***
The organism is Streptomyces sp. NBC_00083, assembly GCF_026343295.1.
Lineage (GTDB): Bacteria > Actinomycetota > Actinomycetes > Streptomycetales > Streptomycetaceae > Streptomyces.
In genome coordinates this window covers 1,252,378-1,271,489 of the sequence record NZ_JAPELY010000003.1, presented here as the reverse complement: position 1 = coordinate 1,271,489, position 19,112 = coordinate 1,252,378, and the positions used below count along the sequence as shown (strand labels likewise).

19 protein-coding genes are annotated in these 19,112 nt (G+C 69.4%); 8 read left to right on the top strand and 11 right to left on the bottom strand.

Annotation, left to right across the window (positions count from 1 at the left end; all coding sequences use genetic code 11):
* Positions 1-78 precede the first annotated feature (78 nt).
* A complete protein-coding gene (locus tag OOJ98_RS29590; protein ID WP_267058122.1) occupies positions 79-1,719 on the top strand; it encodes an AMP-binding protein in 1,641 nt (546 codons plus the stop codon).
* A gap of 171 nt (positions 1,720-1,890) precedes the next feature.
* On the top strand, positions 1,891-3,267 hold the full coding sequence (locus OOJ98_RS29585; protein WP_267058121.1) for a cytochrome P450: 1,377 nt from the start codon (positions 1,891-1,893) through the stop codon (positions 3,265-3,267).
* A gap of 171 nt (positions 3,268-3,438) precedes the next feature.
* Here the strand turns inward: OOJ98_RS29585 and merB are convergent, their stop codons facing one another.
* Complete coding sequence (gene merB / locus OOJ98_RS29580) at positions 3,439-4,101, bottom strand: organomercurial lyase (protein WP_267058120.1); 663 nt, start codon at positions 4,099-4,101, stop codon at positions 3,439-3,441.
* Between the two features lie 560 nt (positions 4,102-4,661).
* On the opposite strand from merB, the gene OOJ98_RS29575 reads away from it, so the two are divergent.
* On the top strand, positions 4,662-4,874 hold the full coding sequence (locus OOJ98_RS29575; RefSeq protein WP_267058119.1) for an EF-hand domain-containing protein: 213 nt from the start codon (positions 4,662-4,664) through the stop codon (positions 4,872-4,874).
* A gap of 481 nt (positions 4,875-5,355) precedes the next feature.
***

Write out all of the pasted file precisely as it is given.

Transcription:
The organism is Streptomyces sp. NBC_00083, assembly GCF_026343295.1.
Lineage (GTDB): Bacteria > Actinomycetota > Actinomycetes > Streptomycetales > Streptomycetaceae > Streptomyces.
In genome coordinates this window covers 1,252,378-1,271,489 of the sequence record NZ_JAPELY010000003.1, presented here as the reverse complement: position 1 = coordinate 1,271,489, position 19,112 = coordinate 1,252,378, and the positions used below count along the sequence as shown (strand labels likewise).

19 protein-coding genes are annotated in these 19,112 nt (G+C 69.4%); 8 read left to right on the top strand and 11 right to left on the bottom strand.

Annotation, left to right across the window (positions count from 1 at the left end; all coding sequences use genetic code 11):
* Positions 1-78 precede the first annotated feature (78 nt).
* A complete protein-coding gene (locus tag OOJ98_RS29590; protein ID WP_267058122.1) occupies positions 79-1,719 on the top strand; it encodes an AMP-binding protein in 1,641 nt (546 codons plus the stop codon).
* A gap of 171 nt (positions 1,720-1,890) precedes the next feature.
* On the top strand, positions 1,891-3,267 hold the full coding sequence (locus OOJ98_RS29585; protein WP_267058121.1) for a cytochrome P450: 1,377 nt from the start codon (positions 1,891-1,893) through the stop codon (positions 3,265-3,267).
* A gap of 171 nt (positions 3,268-3,438) precedes the next feature.
* Here the strand turns inward: OOJ98_RS29585 and merB are convergent, their stop codons facing one another.
* Complete coding sequence (gene merB / locus OOJ98_RS29580) at positions 3,439-4,101, bottom strand: organomercurial lyase (protein WP_267058120.1); 663 nt, start codon at positions 4,099-4,101, stop codon at positions 3,439-3,441.
* Between the two features lie 560 nt (positions 4,102-4,661).
* On the opposite strand from merB, the gene OOJ98_RS29575 reads away from it, so the two are divergent.
* On the top strand, positions 4,662-4,874 hold the full coding sequence (locus OOJ98_RS29575; RefSeq protein WP_267058119.1) for an EF-hand domain-containing protein: 213 nt from the start codon (positions 4,662-4,664) through the stop codon (positions 4,872-4,874).
* A gap of 481 nt (positions 4,875-5,355) precedes the next feature.